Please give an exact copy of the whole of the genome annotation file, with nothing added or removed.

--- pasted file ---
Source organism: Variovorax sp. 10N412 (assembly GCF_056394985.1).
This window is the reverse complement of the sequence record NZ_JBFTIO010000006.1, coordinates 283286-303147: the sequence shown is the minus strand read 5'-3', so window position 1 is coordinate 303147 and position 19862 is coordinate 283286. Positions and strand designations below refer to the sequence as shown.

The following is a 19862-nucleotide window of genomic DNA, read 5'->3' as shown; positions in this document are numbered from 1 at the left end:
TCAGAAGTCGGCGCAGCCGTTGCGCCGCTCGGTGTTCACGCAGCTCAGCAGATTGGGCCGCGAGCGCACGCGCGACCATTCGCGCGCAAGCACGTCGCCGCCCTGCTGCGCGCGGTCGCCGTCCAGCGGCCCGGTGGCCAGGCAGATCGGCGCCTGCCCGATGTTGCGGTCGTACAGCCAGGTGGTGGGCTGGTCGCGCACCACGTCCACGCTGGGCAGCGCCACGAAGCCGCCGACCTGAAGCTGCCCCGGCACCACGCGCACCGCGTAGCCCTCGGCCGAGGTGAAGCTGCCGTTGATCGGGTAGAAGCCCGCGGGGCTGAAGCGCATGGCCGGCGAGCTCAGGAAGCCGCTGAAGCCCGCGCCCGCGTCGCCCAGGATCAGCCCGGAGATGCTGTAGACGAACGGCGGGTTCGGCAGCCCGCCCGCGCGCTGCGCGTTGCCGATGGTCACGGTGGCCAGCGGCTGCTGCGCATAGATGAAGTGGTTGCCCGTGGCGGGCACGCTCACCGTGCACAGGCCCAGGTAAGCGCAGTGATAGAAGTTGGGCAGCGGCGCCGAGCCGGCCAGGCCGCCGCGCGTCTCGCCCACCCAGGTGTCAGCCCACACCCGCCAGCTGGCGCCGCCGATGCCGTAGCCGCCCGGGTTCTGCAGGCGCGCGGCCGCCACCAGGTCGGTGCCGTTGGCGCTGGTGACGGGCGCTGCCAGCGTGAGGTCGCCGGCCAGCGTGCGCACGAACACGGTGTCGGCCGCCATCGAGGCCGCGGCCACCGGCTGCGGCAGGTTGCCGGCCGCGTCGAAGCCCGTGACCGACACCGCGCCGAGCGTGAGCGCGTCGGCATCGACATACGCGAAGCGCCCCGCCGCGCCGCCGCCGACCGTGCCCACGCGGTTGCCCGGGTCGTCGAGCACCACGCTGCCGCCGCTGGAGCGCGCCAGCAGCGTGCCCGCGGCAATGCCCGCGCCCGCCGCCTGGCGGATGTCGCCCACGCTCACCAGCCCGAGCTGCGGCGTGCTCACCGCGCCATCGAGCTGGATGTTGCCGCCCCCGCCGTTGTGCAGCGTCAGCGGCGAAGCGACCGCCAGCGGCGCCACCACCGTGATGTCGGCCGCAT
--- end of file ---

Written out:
Source organism: Variovorax sp. 10N412 (assembly GCF_056394985.1).
This window is the reverse complement of the sequence record NZ_JBFTIO010000006.1, coordinates 283286-303147: the sequence shown is the minus strand read 5'-3', so window position 1 is coordinate 303147 and position 19862 is coordinate 283286. Positions and strand designations below refer to the sequence as shown.

The following is a 19862-nucleotide window of genomic DNA, read 5'->3' as shown; positions in this document are numbered from 1 at the left end:
TCAGAAGTCGGCGCAGCCGTTGCGCCGCTCGGTGTTCACGCAGCTCAGCAGATTGGGCCGCGAGCGCACGCGCGACCATTCGCGCGCAAGCACGTCGCCGCCCTGCTGCGCGCGGTCGCCGTCCAGCGGCCCGGTGGCCAGGCAGATCGGCGCCTGCCCGATGTTGCGGTCGTACAGCCAGGTGGTGGGCTGGTCGCGCACCACGTCCACGCTGGGCAGCGCCACGAAGCCGCCGACCTGAAGCTGCCCCGGCACCACGCGCACCGCGTAGCCCTCGGCCGAGGTGAAGCTGCCGTTGATCGGGTAGAAGCCCGCGGGGCTGAAGCGCATGGCCGGCGAGCTCAGGAAGCCGCTGAAGCCCGCGCCCGCGTCGCCCAGGATCAGCCCGGAGATGCTGTAGACGAACGGCGGGTTCGGCAGCCCGCCCGCGCGCTGCGCGTTGCCGATGGTCACGGTGGCCAGCGGCTGCTGCGCATAGATGAAGTGGTTGCCCGTGGCGGGCACGCTCACCGTGCACAGGCCCAGGTAAGCGCAGTGATAGAAGTTGGGCAGCGGCGCCGAGCCGGCCAGGCCGCCGCGCGTCTCGCCCACCCAGGTGTCAGCCCACACCCGCCAGCTGGCGCCGCCGATGCCGTAGCCGCCCGGGTTCTGCAGGCGCGCGGCCGCCACCAGGTCGGTGCCGTTGGCGCTGGTGACGGGCGCTGCCAGCGTGAGGTCGCCGGCCAGCGTGCGCACGAACACGGTGTCGGCCGCCATCGAGGCCGCGGCCACCGGCTGCGGCAGGTTGCCGGCCGCGTCGAAGCCCGTGACCGACACCGCGCCGAGCGTGAGCGCGTCGGCATCGACATACGCGAAGCGCCCCGCCGCGCCGCCGCCGACCGTGCCCACGCGGTTGCCCGGGTCGTCGAGCACCACGCTGCCGCCGCTGGAGCGCGCCAGCAGCGTGCCCGCGGCAATGCCCGCGCCCGCCGCCTGGCGGATGTCGCCCACGCTCACCAGCCCGAGCTGCGGCGTGCTCACCGCGCCATCGAGCTGGATGTTGCCGCCCCCGCCGTTGTGCAGCGTCAGCGGCGAAGCGACCGCCAGCGGCGCCACCACCGTGATGTCGGCCGCAT